Advertising’s Effect on Children

Well after the poll that I think 8 people voted on, this topic was the most favored. Now since the topic doesn’t really specify a negative or a positive effect, I choose to focus on the negative effect. So…here it goes.

Advertising has a rather negative effect on children in today’s age. Commercials, billboards, magazines, etc. all have some sort of effect on the person looking at it. In the modern age, advertising as a whole has become a lot racier than it used to be. They’ve become more capable of portraying things that are relatively hazardous to be something that’s good or needed or “cool”. The bad thing about all the new type of advertising is that it has become more accessible to children via the internet, television programs/commercials, and out in public through the use of magazines or billboards. Companies are beginning to take more liberties with how they advertise a product and, in most cases, it’s giving something negative a positive skin. The bottom line here that can’t be argued is advertising affects children in negative ways and I believe that it affects them in positive ways less and less.
Mainly, I think the advertisements today are slowly teaching children that there’s a certain “image” they need to follow or be a part of. Basically, “this is what you need to use, what you need to wear, what you need to look like, and what you need to act like in order to be part of the cool crowd”. So, more or less bandwagon techniques are being used more and more. The funny thing is that pretty much any advertisement for pretty much any product is doing the same exact thing. Yeah, it gets that company a sale, so who cares, right? Nike shoes, for example, always have some person doing all these athletic things like jumping really high in the air, or someone that’s running a marathon, or something of that sort and it always looks ‘really cool’. Basically, those are just the absolute bestĀ  shoes you can possibly have, and children see this and suddenly they feel like they need to have them to fit in. The same goes for any name-brand clothing item.
This technique holds true with every other item on the market right now. iPad, iPod Touch, Droids, Kinect, Wii, television sets, headphones, games, everything. It’s teaching children to think they need to have the best of everything there is on the market, which slowly causes them the be spoiled by their parents that buy them what they want. Then when the next advancement comes out, suddenly they need to have and what it replaced suddenly becomes a pile of dog shit. Advertising is causing kids to have no regard for the little, simple things of life and it makes them want to have the best of the best.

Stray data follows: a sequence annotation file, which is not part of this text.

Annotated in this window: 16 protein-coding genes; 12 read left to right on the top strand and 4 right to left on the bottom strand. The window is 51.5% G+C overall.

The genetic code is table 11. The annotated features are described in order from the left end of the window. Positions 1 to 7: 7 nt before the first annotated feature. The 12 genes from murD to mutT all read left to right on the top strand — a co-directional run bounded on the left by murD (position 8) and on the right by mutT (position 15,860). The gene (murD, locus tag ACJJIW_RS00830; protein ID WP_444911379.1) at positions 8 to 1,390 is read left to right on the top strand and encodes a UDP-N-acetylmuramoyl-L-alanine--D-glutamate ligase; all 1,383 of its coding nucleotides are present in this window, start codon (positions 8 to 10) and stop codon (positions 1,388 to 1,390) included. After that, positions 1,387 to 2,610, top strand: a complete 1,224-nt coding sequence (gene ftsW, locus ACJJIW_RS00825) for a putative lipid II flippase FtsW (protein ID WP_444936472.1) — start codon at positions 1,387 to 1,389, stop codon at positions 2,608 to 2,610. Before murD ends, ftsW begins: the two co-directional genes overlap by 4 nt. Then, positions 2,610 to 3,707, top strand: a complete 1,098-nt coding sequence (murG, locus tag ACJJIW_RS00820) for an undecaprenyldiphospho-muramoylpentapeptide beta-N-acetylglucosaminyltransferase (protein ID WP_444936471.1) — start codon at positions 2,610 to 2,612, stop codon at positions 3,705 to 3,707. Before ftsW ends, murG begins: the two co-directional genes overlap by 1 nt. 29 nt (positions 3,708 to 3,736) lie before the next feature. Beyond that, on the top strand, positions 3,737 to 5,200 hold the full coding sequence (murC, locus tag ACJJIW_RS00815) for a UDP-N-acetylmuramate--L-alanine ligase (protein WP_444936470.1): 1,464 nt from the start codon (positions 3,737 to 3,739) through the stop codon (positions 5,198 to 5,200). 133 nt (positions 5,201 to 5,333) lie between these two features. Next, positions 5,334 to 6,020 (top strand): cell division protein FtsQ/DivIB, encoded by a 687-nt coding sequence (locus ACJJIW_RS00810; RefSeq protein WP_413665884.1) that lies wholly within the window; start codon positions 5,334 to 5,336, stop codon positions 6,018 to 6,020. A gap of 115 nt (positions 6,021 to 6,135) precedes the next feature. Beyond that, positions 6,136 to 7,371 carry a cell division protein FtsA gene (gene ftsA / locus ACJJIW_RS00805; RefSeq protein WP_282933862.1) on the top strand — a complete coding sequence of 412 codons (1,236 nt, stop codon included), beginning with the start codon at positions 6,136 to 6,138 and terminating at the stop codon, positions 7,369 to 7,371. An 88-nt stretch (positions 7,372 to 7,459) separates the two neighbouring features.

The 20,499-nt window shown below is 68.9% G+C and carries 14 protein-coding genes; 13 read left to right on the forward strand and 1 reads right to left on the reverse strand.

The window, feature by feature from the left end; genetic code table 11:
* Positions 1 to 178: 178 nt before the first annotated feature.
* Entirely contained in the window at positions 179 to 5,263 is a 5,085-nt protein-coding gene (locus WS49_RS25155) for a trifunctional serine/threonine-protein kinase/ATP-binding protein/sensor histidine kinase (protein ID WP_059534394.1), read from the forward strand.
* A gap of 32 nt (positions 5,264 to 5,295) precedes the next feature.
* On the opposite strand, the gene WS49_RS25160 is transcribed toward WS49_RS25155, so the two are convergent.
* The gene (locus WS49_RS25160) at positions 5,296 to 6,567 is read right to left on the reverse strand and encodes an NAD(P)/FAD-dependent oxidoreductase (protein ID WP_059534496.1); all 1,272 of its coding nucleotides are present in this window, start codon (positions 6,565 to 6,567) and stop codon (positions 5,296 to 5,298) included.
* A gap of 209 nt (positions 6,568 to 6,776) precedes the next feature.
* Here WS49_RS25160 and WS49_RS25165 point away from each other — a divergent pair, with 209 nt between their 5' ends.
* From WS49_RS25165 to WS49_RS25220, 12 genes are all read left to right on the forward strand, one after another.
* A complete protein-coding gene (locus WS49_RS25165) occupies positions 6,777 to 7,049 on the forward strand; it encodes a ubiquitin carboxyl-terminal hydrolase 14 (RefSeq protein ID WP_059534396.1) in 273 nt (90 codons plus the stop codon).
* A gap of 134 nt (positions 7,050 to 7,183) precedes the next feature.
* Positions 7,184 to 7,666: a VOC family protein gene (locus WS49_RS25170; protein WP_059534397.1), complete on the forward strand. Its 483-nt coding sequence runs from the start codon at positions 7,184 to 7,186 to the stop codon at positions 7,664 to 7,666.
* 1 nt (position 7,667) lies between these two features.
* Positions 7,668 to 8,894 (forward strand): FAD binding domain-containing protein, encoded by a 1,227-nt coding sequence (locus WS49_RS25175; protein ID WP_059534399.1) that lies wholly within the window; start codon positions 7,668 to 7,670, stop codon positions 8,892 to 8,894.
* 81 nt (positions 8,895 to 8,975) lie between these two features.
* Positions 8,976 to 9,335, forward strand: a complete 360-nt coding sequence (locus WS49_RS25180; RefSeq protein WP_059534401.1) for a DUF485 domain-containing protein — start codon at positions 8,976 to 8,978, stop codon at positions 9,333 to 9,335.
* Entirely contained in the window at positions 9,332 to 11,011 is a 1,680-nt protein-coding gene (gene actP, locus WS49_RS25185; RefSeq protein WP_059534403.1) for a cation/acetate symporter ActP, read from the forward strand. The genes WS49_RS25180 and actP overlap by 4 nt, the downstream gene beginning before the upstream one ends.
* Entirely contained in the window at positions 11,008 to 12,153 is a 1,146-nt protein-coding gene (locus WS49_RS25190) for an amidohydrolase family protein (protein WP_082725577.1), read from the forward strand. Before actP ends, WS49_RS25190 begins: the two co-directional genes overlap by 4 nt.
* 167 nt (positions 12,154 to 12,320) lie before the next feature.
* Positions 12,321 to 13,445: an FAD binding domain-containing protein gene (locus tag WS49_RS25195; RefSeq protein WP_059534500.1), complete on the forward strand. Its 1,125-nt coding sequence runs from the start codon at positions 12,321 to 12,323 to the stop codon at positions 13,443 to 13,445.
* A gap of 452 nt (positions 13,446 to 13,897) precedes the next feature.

Girls are effected by advertising when it comes to the magazines that have all these models in them and advice columns for how to behave to make friends or other stupid shit like that. Makeup ads are teaching young girls that they just absolutely need to look great on the outside to get noticed, and now it’s becoming about how long your eyeliner stays. Young girls see these types of ads and strive to conform to them, which I think is causing somewhat of a lack of self-worth.
This type of advertising is everywhere, really. A majority of it is aimed at adults, but little children see it as well and watch as their parents fall into the same trap of buying this and that because the ads make it look like the best thing since sliced bread, so the children follow suit.

Now we all have to admit it here; we’re all guilty of wanting to haveĀ  something because an advertisement made it look like the best thing in the world. But as we grow older, we begin to develop a sense of what’s needed versus what’s wanted and if it can be afforded or not. Children, on the other hand have no knowledge on any of that, they just automatically think that they need whatever it is and have no worry about how obtainable it is. I think because there’s the lack of knowing what’s needed versus what’s actually wanted in children, they become more susceptible to growing that mentality of “this is the best thing out there right now and I obviously can’t live happily without it.”
To make the issue even worse, parents know the value of the dollar. When a child takes interest in the newest name-brand technology, for example, and they want their dad to buy it for them but the dad knows it’s too expensive and he settles for a generic brand that’s close to the same as the name-brand. So they give that generic to the child and bam, it’s the end of the world because it doesn’t say ‘iPhone’ or something like that. So not only are the advertisements teaching children that they need the best of the best, it’s also teaching them to settle for nothing less than the best of the best.
It’s just all negatively impacting the children I think and setting them up for a rude-awakening later in life when they can’t learn to differentiate between necessities and desires.

To make matters worse, the advertising just gets better and better at doing what it does, which causes the negative effect to become stronger and harder to avoid.
So how far is too far when it comes to advertising? All these companies are doing what they can to make things look needed and that there’s nothing better. Does parenting come into play?

Tell me what you think about it. This was somewhat difficult for me since I’m not as in tune with advertising as I used to be, but I’d like to hear what your views are. Is the effect of advertising good or bad on the children?